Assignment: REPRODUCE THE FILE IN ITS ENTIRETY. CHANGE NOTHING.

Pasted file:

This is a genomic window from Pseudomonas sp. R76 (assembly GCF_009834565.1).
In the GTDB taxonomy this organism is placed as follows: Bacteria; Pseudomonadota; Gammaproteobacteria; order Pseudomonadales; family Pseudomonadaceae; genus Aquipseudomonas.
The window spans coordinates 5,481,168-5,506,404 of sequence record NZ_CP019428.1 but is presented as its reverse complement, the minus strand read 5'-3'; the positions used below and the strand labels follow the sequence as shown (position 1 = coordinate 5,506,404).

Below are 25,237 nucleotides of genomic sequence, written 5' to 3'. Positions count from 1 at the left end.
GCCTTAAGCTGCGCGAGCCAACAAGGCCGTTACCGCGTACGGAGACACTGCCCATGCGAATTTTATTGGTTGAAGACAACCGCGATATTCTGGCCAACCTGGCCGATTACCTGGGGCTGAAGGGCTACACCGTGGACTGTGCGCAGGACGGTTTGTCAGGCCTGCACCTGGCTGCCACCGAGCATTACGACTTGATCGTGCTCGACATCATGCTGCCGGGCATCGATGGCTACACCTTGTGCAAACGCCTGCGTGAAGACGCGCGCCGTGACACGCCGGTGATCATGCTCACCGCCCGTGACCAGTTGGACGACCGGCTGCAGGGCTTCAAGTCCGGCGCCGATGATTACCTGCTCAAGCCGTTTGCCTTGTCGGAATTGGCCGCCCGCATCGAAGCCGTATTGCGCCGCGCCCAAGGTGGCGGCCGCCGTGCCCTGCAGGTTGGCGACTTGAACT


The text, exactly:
This is a genomic window from Pseudomonas sp. R76 (assembly GCF_009834565.1).
In the GTDB taxonomy this organism is placed as follows: Bacteria; Pseudomonadota; Gammaproteobacteria; order Pseudomonadales; family Pseudomonadaceae; genus Aquipseudomonas.
The window spans coordinates 5,481,168-5,506,404 of sequence record NZ_CP019428.1 but is presented as its reverse complement, the minus strand read 5'-3'; the positions used below and the strand labels follow the sequence as shown (position 1 = coordinate 5,506,404).

Below are 25,237 nucleotides of genomic sequence, written 5' to 3'. Positions count from 1 at the left end.
GCCTTAAGCTGCGCGAGCCAACAAGGCCGTTACCGCGTACGGAGACACTGCCCATGCGAATTTTATTGGTTGAAGACAACCGCGATATTCTGGCCAACCTGGCCGATTACCTGGGGCTGAAGGGCTACACCGTGGACTGTGCGCAGGACGGTTTGTCAGGCCTGCACCTGGCTGCCACCGAGCATTACGACTTGATCGTGCTCGACATCATGCTGCCGGGCATCGATGGCTACACCTTGTGCAAACGCCTGCGTGAAGACGCGCGCCGTGACACGCCGGTGATCATGCTCACCGCCCGTGACCAGTTGGACGACCGGCTGCAGGGCTTCAAGTCCGGCGCCGATGATTACCTGCTCAAGCCGTTTGCCTTGTCGGAATTGGCCGCCCGCATCGAAGCCGTATTGCGCCGCGCCCAAGGTGGCGGCCGCCGTGCCCTGCAGGTTGGCGACTTGAACT